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Evga GTX 670 SC Red Screen

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  • Graphics Cards
  • EVGA
  • Overclocking
Last response: in Overclocking
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August 28, 2012 6:36:57 AM

Hello, I was playing around with the EVGA precision X tool and was overclocking a bit.

I got a good 25-35 minutes of playtime, when suddenly, BF3 (The Game I was playing) froze, with a red screen on my monitor following a quick 10 seconds later.

Temps never exceeded 70c and stayed around 64-66c. (I was monitoring Temps every 5 minutes) (Fan was at 65%) (Power Target 116%, GPU Clock +94, Mem Clock +10)

Now, it hasn't happened since, (although a weird BF3 freeze while OC'ing did occur, but did not yield a red screen) and all I had to do was manually shut off my PC, then turn it on again.

I played some more BF3, now about 40 minutes (3rd playthrough, 1st was red screen, 2nd was standard freeze) with a little bit more modest OC. It hasn't happened and I'm pushing 1200mhz. Pretty pleased, getting average 67 fps.

So, the question is, is this a sign of a faulty GPU? Or just a sign of an OC gone bad? It's working fine, never had issues with the GPU. Is this red screen a sign that the GPU may have issues or something I can ignore?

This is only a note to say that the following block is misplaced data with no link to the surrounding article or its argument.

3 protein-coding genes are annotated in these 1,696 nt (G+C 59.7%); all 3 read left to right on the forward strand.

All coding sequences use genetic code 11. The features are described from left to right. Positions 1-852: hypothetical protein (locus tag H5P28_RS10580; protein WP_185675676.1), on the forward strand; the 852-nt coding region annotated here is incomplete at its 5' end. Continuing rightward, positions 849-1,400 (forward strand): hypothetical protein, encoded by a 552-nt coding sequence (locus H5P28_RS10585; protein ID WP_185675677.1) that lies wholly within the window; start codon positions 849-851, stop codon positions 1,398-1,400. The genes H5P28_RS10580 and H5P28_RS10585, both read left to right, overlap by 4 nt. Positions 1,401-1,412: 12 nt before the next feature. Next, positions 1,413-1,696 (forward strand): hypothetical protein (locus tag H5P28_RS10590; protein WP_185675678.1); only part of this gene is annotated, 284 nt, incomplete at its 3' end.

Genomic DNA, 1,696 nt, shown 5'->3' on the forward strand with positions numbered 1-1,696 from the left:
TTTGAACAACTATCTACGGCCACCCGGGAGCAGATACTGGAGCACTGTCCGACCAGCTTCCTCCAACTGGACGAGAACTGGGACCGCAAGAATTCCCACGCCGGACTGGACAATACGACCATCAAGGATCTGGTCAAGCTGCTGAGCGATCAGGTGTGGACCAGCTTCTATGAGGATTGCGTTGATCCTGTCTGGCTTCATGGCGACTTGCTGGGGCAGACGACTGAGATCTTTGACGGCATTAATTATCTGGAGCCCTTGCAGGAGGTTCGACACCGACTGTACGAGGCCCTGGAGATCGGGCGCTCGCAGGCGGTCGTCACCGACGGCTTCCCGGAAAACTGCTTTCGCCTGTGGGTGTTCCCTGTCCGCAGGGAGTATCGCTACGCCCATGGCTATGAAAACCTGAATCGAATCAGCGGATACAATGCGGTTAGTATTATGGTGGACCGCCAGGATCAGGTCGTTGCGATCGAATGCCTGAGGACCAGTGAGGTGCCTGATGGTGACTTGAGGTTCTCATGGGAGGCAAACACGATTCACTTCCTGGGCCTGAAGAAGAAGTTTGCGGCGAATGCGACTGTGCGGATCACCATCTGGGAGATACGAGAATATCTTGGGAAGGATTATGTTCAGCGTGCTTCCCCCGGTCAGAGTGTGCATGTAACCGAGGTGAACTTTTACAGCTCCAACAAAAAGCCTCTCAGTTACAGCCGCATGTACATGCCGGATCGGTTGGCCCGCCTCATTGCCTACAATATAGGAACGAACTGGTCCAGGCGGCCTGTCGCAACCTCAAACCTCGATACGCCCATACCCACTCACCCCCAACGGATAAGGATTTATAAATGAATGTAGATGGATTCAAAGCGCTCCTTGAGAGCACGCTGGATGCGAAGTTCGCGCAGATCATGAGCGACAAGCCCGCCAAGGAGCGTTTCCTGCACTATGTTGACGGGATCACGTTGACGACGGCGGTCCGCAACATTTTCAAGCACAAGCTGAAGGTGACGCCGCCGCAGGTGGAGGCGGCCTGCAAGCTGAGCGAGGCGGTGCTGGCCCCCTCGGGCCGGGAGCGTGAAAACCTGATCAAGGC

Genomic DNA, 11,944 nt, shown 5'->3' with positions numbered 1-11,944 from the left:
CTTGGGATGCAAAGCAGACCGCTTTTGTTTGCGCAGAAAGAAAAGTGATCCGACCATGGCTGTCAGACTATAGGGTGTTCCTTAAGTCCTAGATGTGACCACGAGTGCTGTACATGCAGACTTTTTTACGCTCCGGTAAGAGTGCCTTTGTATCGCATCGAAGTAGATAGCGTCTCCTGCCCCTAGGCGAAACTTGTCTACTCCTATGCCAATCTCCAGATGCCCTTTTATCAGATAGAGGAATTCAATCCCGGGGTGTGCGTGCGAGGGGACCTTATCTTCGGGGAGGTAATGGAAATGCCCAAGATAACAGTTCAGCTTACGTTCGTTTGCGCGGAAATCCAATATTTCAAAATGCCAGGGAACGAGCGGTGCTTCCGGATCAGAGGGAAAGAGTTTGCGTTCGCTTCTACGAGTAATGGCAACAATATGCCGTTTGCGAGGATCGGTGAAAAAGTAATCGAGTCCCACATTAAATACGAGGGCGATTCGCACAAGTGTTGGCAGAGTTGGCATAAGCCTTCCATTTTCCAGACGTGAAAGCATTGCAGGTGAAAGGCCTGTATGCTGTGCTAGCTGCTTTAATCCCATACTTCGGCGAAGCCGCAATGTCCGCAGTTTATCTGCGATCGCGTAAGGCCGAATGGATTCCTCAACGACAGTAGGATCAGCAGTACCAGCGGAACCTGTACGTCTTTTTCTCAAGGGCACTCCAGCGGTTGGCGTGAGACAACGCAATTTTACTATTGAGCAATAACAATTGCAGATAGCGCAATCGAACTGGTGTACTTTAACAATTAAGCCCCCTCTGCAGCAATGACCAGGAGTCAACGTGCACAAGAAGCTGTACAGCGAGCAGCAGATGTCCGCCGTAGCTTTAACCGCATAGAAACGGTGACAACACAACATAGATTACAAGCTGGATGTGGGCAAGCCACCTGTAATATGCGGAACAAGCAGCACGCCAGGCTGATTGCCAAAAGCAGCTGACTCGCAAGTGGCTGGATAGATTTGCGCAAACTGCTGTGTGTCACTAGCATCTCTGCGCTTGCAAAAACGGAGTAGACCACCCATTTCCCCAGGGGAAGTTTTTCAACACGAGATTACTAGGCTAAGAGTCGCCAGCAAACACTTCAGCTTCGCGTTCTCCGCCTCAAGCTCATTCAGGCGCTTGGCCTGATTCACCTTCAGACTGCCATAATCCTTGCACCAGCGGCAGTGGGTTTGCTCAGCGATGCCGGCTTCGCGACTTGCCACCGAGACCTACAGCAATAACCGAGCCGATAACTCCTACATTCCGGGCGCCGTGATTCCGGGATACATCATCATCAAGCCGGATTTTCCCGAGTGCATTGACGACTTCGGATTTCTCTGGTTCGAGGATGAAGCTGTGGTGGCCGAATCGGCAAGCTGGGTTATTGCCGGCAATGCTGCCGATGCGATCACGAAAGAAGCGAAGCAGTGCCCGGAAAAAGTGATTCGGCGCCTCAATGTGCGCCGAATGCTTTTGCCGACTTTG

PC Specs are as followed:
__________________________________

i5-3570k @ 3.4ghz (not OC'd)

EVGA Gtx 670 Superclocked 4GB

8GB (4GB X 2) G.SKILL Ripjaws Series X RAM DDR3 1600

Corsair 850AX PSU

Corsair H60 CPU Cooler

ASUS Sabertooth Z77 mobo

More about : evga gtx 670 red screen

August 28, 2012 6:33:55 PM

Bump! Can anybody help?
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a b U Graphics card
a b K Overclocking
August 28, 2012 6:57:00 PM

My GTX 560 did this when I overclocked it too far. Backing off the clock speed a bit fixed the problem.

Your card is probably fine.
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August 28, 2012 9:09:28 PM

Z1NONLY said:
My GTX 560 did this when I overclocked it too far. Backing off the clock speed a bit fixed the problem.

Your card is probably fine.


Ah,

so the red screen is a sign that I am pushing my card too far?

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Best solution

a b U Graphics card
a b K Overclocking
August 28, 2012 10:36:53 PM

Yes. If you worked up to your current clock in small steps, just back off the clock by ~20Mhz and try it again. Or add a little voltage if you have the head room and are comfortable with the added risk.
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September 2, 2012 6:13:06 PM

Best answer selected by StefanSS123.
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